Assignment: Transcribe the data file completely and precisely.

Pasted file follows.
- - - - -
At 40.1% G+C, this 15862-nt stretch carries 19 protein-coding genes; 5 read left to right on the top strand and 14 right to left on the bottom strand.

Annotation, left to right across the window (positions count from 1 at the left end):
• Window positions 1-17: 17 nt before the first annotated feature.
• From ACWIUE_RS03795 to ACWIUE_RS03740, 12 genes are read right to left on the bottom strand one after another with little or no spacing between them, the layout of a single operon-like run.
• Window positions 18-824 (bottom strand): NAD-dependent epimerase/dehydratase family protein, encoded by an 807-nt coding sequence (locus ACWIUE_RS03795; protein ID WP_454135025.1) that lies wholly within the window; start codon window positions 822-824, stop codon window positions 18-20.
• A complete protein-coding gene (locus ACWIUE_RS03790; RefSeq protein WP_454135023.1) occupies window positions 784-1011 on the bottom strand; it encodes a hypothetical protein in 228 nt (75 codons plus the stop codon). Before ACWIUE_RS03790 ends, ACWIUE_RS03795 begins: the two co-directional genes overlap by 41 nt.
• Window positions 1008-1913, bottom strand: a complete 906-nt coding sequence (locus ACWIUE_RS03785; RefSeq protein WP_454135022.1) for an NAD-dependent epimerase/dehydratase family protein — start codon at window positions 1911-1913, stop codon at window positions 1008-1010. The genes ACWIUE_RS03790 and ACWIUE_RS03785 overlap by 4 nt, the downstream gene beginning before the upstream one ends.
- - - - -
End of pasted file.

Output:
At 40.1% G+C, this 15862-nt stretch carries 19 protein-coding genes; 5 read left to right on the top strand and 14 right to left on the bottom strand.

Annotation, left to right across the window (positions count from 1 at the left end):
• Window positions 1-17: 17 nt before the first annotated feature.
• From ACWIUE_RS03795 to ACWIUE_RS03740, 12 genes are read right to left on the bottom strand one after another with little or no spacing between them, the layout of a single operon-like run.
• Window positions 18-824 (bottom strand): NAD-dependent epimerase/dehydratase family protein, encoded by an 807-nt coding sequence (locus ACWIUE_RS03795; protein ID WP_454135025.1) that lies wholly within the window; start codon window positions 822-824, stop codon window positions 18-20.
• A complete protein-coding gene (locus ACWIUE_RS03790; RefSeq protein WP_454135023.1) occupies window positions 784-1011 on the bottom strand; it encodes a hypothetical protein in 228 nt (75 codons plus the stop codon). Before ACWIUE_RS03790 ends, ACWIUE_RS03795 begins: the two co-directional genes overlap by 41 nt.
• Window positions 1008-1913, bottom strand: a complete 906-nt coding sequence (locus ACWIUE_RS03785; RefSeq protein WP_454135022.1) for an NAD-dependent epimerase/dehydratase family protein — start codon at window positions 1911-1913, stop codon at window positions 1008-1010. The genes ACWIUE_RS03790 and ACWIUE_RS03785 overlap by 4 nt, the downstream gene beginning before the upstream one ends.